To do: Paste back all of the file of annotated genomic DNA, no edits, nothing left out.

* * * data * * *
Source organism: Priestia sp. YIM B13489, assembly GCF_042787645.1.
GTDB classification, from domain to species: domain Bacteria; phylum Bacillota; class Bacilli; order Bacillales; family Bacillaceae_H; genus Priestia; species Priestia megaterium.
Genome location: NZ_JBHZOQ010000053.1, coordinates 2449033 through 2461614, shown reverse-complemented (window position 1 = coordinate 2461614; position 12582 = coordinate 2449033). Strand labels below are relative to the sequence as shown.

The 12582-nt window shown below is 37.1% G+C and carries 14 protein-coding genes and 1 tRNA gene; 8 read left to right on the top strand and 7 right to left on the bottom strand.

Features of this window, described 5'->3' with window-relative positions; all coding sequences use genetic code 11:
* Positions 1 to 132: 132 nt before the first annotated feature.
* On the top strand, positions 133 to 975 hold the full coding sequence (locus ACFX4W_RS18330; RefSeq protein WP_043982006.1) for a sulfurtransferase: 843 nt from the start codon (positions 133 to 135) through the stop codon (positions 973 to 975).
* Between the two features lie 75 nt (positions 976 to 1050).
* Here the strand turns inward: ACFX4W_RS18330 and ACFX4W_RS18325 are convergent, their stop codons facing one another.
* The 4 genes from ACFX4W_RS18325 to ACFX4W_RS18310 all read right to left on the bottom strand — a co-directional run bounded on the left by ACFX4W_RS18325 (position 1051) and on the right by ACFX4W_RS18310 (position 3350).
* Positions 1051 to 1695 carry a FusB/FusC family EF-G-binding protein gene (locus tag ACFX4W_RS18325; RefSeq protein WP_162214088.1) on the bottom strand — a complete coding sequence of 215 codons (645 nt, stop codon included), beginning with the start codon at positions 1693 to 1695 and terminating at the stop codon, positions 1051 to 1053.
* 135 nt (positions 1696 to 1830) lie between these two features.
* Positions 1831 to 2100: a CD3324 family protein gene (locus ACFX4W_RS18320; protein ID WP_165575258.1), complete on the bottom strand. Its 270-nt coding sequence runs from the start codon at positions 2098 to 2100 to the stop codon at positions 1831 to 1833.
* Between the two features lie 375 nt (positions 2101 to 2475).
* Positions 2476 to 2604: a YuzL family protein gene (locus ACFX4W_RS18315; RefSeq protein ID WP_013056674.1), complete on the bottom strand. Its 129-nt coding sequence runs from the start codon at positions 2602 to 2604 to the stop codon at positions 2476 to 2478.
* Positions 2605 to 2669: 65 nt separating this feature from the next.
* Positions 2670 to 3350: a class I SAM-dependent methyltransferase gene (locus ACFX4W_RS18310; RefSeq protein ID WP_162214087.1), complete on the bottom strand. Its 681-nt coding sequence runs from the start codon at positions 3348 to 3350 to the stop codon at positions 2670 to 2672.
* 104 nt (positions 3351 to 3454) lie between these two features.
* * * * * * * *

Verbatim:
Source organism: Priestia sp. YIM B13489, assembly GCF_042787645.1.
GTDB classification, from domain to species: domain Bacteria; phylum Bacillota; class Bacilli; order Bacillales; family Bacillaceae_H; genus Priestia; species Priestia megaterium.
Genome location: NZ_JBHZOQ010000053.1, coordinates 2449033 through 2461614, shown reverse-complemented (window position 1 = coordinate 2461614; position 12582 = coordinate 2449033). Strand labels below are relative to the sequence as shown.

The 12582-nt window shown below is 37.1% G+C and carries 14 protein-coding genes and 1 tRNA gene; 8 read left to right on the top strand and 7 right to left on the bottom strand.

Features of this window, described 5'->3' with window-relative positions; all coding sequences use genetic code 11:
* Positions 1 to 132: 132 nt before the first annotated feature.
* On the top strand, positions 133 to 975 hold the full coding sequence (locus ACFX4W_RS18330; RefSeq protein WP_043982006.1) for a sulfurtransferase: 843 nt from the start codon (positions 133 to 135) through the stop codon (positions 973 to 975).
* Between the two features lie 75 nt (positions 976 to 1050).
* Here the strand turns inward: ACFX4W_RS18330 and ACFX4W_RS18325 are convergent, their stop codons facing one another.
* The 4 genes from ACFX4W_RS18325 to ACFX4W_RS18310 all read right to left on the bottom strand — a co-directional run bounded on the left by ACFX4W_RS18325 (position 1051) and on the right by ACFX4W_RS18310 (position 3350).
* Positions 1051 to 1695 carry a FusB/FusC family EF-G-binding protein gene (locus tag ACFX4W_RS18325; RefSeq protein WP_162214088.1) on the bottom strand — a complete coding sequence of 215 codons (645 nt, stop codon included), beginning with the start codon at positions 1693 to 1695 and terminating at the stop codon, positions 1051 to 1053.
* 135 nt (positions 1696 to 1830) lie between these two features.
* Positions 1831 to 2100: a CD3324 family protein gene (locus ACFX4W_RS18320; protein ID WP_165575258.1), complete on the bottom strand. Its 270-nt coding sequence runs from the start codon at positions 2098 to 2100 to the stop codon at positions 1831 to 1833.
* Between the two features lie 375 nt (positions 2101 to 2475).
* Positions 2476 to 2604: a YuzL family protein gene (locus ACFX4W_RS18315; RefSeq protein ID WP_013056674.1), complete on the bottom strand. Its 129-nt coding sequence runs from the start codon at positions 2602 to 2604 to the stop codon at positions 2476 to 2478.
* Positions 2605 to 2669: 65 nt separating this feature from the next.
* Positions 2670 to 3350: a class I SAM-dependent methyltransferase gene (locus ACFX4W_RS18310; RefSeq protein ID WP_162214087.1), complete on the bottom strand. Its 681-nt coding sequence runs from the start codon at positions 3348 to 3350 to the stop codon at positions 2670 to 2672.
* 104 nt (positions 3351 to 3454) lie between these two features.